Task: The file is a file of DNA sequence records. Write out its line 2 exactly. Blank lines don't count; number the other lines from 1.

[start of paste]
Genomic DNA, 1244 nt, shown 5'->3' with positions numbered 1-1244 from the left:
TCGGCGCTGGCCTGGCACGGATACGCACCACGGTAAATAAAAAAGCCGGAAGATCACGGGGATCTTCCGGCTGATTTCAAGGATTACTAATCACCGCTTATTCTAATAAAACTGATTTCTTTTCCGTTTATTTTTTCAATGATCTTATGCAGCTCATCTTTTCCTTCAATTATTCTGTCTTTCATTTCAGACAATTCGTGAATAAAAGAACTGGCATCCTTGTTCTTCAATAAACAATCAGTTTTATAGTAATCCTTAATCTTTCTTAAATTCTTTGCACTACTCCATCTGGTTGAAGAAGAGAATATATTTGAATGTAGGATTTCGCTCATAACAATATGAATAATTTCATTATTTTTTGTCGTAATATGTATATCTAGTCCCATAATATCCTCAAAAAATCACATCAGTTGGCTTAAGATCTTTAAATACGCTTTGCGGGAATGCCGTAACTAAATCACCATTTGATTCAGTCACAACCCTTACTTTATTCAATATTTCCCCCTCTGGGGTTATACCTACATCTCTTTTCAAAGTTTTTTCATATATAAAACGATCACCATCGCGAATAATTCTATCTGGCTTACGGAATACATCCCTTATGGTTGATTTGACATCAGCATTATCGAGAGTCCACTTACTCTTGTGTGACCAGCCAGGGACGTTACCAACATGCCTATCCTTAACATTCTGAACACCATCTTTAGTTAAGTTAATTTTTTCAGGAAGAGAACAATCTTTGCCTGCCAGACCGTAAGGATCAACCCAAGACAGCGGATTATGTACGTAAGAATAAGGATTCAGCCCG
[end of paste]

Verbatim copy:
TCGGCGCTGGCCTGGCACGGATACGCACCACGGTAAATAAAAAAGCCGGAAGATCACGGGGATCTTCCGGCTGATTTCAAGGATTACTAATCACCGCTTATTCTAATAAAACTGATTTCTTTTCCGTTTATTTTTTCAATGATCTTATGCAGCTCATCTTTTCCTTCAATTATTCTGTCTTTCATTTCAGACAATTCGTGAATAAAAGAACTGGCATCCTTGTTCTTCAATAAACAATCAGTTTTATAGTAATCCTTAATCTTTCTTAAATTCTTTGCACTACTCCATCTGGTTGAAGAAGAGAATATATTTGAATGTAGGATTTCGCTCATAACAATATGAATAATTTCATTATTTTTTGTCGTAATATGTATATCTAGTCCCATAATATCCTCAAAAAATCACATCAGTTGGCTTAAGATCTTTAAATACGCTTTGCGGGAATGCCGTAACTAAATCACCATTTGATTCAGTCACAACCCTTACTTTATTCAATATTTCCCCCTCTGGGGTTATACCTACATCTCTTTTCAAAGTTTTTTCATATATAAAACGATCACCATCGCGAATAATTCTATCTGGCTTACGGAATACATCCCTTATGGTTGATTTGACATCAGCATTATCGAGAGTCCACTTACTCTTGTGTGACCAGCCAGGGACGTTACCAACATGCCTATCCTTAACATTCTGAACACCATCTTTAGTTAAGTTAATTTTTTCAGGAAGAGAACAATCTTTGCCTGCCAGACCGTAAGGATCAACCCAAGACAGCGGATTATGTACGTAAGAATAAGGATTCAGCCCG